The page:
Daniel

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The book of Daniel contains specific details about developments that are mentioned in extant historical writings. From ancient times, there have been persons who simply could not believe that these historical occurrences could have been foretold long in advance and, therefore, dismissed the book of Daniel as having been compiled after the fact.

One of these individuals was the philosopher Porphyry who lived most of his life in the third century CE. In the introduction to his commentary on Daniel, Jerome (c. 347 to 419 or 420 CE) wrote about this philosopher’s opinion. Porphyry claimed that the book of Daniel was composed by “some individual living in Judea” at the time of Antiochus Epiphanes (the Seleucid king of Syria whose reign ended in l64 BCE). This philosopher, according to Jerome, “alleged that ‘Daniel’ did not foretell the future” but “related the past” and “that whatever he spoke of up until the time of Antiochus contained authentic history, whereas anything he may have conjectured beyond that point was false,” for “he would not have foreknown the future.”

A view similar to that of Porphyry has gained widespread acceptance in modern times. Although very early manuscript fragments of the book of Daniel have been discovered (the earliest one considered to date from about 125 BCE), many still feel that the book was compiled about 165 BCE or about the time the rule of Antiochus Epiphanes ended. Others, however, regard the existence of the ancient scrolls as indicating that the book could not have gained the acceptance of the Jews in such a short time, a mere 40 years.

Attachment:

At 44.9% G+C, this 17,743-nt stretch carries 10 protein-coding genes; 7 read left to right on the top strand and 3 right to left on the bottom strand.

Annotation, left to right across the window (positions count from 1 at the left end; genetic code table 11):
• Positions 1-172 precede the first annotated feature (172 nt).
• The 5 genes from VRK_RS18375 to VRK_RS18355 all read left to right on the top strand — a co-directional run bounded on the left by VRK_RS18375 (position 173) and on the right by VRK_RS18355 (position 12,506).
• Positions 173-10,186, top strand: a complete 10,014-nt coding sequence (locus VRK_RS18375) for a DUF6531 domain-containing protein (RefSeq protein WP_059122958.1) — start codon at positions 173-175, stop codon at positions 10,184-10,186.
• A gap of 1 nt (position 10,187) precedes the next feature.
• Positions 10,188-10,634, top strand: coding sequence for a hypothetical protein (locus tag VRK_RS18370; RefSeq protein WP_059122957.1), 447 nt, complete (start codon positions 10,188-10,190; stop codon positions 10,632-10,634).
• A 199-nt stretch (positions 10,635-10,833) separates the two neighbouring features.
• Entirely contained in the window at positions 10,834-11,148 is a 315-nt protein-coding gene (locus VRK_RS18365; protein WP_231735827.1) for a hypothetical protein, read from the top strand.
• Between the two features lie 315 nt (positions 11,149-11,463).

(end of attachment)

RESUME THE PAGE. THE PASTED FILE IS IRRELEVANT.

One evidence that Daniel lived long before the second century BCE is a reference to him in the book of Ezekiel. It is there stated that, if Noah, Daniel, and Job had lived in Jerusalem at that time, they alone (not even son or daughter) would be saved from destruction. (Ezekiel 14:14, 20) With reference to the king of Tyre, Ezekiel 28:3 says, “you are wiser than Daniel.” Those who do not accept the book of Daniel as historical dismiss the references in Ezekiel, pointing to the fact that the name is spelled differently. There is no yod (Y) and so the name may be read as “Danel.” Different spellings for the same name, however, are not uncommon. One example is that there are two spellings for the Babylonian monarch who conquered Jerusalem — “Nebuchadnezzar” and “Nebuchadrezzar.” (2 Kings 24:1; Jeremiah 21:2)

In the first century CE, the Jewish historian Josephus wrote extensively about Daniel and the book of Daniel. Regarding Daniel he said, “He retains a remembrance that will never fail, for the several books that he wrote and left behind him are still read by us till this time; and from them we believe that Daniel conversed with God; for he did not only prophesy of future events, as did the other prophets, but he also determined the time of their accomplishment; and while the prophets used to foretell misfortunes, and on that account were disagreeable both to the kings and to the multitude, Daniel was to them a prophet of good things, and this to such a degree that, by the agreeable nature of his predictions, he procured the goodwill of all men; and by the accomplishment of them, he procured the belief of their truth.” (Antiquities, X, xi, 7)